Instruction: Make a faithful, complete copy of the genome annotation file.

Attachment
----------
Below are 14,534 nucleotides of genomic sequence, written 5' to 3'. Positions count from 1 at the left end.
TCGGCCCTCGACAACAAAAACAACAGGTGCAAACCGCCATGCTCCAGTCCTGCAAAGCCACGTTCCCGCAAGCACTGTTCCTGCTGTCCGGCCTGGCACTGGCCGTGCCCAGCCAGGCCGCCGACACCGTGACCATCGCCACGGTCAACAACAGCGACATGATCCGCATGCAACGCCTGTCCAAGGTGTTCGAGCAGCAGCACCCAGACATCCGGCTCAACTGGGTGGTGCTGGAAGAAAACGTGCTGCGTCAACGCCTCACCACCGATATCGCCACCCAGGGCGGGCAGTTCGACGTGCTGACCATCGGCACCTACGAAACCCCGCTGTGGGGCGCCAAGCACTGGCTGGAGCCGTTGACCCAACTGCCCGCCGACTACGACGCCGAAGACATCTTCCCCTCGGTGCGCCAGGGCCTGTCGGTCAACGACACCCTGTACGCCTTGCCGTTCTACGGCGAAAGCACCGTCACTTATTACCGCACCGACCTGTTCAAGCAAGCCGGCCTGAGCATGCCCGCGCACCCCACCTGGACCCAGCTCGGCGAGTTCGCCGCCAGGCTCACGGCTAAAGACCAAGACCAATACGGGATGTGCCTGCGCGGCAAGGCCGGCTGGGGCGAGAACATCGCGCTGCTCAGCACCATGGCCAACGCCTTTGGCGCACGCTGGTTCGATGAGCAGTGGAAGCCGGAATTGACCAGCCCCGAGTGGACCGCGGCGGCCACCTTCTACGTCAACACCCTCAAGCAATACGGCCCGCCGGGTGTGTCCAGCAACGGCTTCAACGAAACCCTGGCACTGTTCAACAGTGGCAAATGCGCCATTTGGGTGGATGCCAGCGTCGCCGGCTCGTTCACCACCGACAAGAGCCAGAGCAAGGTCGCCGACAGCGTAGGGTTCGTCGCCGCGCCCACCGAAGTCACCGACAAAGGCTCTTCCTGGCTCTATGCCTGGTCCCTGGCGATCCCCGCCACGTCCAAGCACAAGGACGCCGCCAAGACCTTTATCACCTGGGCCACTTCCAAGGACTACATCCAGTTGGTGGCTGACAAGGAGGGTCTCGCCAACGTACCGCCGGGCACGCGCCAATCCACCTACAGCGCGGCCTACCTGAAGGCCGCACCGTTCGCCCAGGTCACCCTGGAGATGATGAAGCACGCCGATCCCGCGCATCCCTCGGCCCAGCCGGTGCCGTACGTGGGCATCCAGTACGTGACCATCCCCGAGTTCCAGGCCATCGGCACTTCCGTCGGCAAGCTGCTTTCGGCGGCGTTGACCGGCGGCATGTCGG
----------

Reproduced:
Below are 14,534 nucleotides of genomic sequence, written 5' to 3'. Positions count from 1 at the left end.
TCGGCCCTCGACAACAAAAACAACAGGTGCAAACCGCCATGCTCCAGTCCTGCAAAGCCACGTTCCCGCAAGCACTGTTCCTGCTGTCCGGCCTGGCACTGGCCGTGCCCAGCCAGGCCGCCGACACCGTGACCATCGCCACGGTCAACAACAGCGACATGATCCGCATGCAACGCCTGTCCAAGGTGTTCGAGCAGCAGCACCCAGACATCCGGCTCAACTGGGTGGTGCTGGAAGAAAACGTGCTGCGTCAACGCCTCACCACCGATATCGCCACCCAGGGCGGGCAGTTCGACGTGCTGACCATCGGCACCTACGAAACCCCGCTGTGGGGCGCCAAGCACTGGCTGGAGCCGTTGACCCAACTGCCCGCCGACTACGACGCCGAAGACATCTTCCCCTCGGTGCGCCAGGGCCTGTCGGTCAACGACACCCTGTACGCCTTGCCGTTCTACGGCGAAAGCACCGTCACTTATTACCGCACCGACCTGTTCAAGCAAGCCGGCCTGAGCATGCCCGCGCACCCCACCTGGACCCAGCTCGGCGAGTTCGCCGCCAGGCTCACGGCTAAAGACCAAGACCAATACGGGATGTGCCTGCGCGGCAAGGCCGGCTGGGGCGAGAACATCGCGCTGCTCAGCACCATGGCCAACGCCTTTGGCGCACGCTGGTTCGATGAGCAGTGGAAGCCGGAATTGACCAGCCCCGAGTGGACCGCGGCGGCCACCTTCTACGTCAACACCCTCAAGCAATACGGCCCGCCGGGTGTGTCCAGCAACGGCTTCAACGAAACCCTGGCACTGTTCAACAGTGGCAAATGCGCCATTTGGGTGGATGCCAGCGTCGCCGGCTCGTTCACCACCGACAAGAGCCAGAGCAAGGTCGCCGACAGCGTAGGGTTCGTCGCCGCGCCCACCGAAGTCACCGACAAAGGCTCTTCCTGGCTCTATGCCTGGTCCCTGGCGATCCCCGCCACGTCCAAGCACAAGGACGCCGCCAAGACCTTTATCACCTGGGCCACTTCCAAGGACTACATCCAGTTGGTGGCTGACAAGGAGGGTCTCGCCAACGTACCGCCGGGCACGCGCCAATCCACCTACAGCGCGGCCTACCTGAAGGCCGCACCGTTCGCCCAGGTCACCCTGGAGATGATGAAGCACGCCGATCCCGCGCATCCCTCGGCCCAGCCGGTGCCGTACGTGGGCATCCAGTACGTGACCATCCCCGAGTTCCAGGCCATCGGCACTTCCGTCGGCAAGCTGCTTTCGGCGGCGTTGACCGGCGGCATGTCGG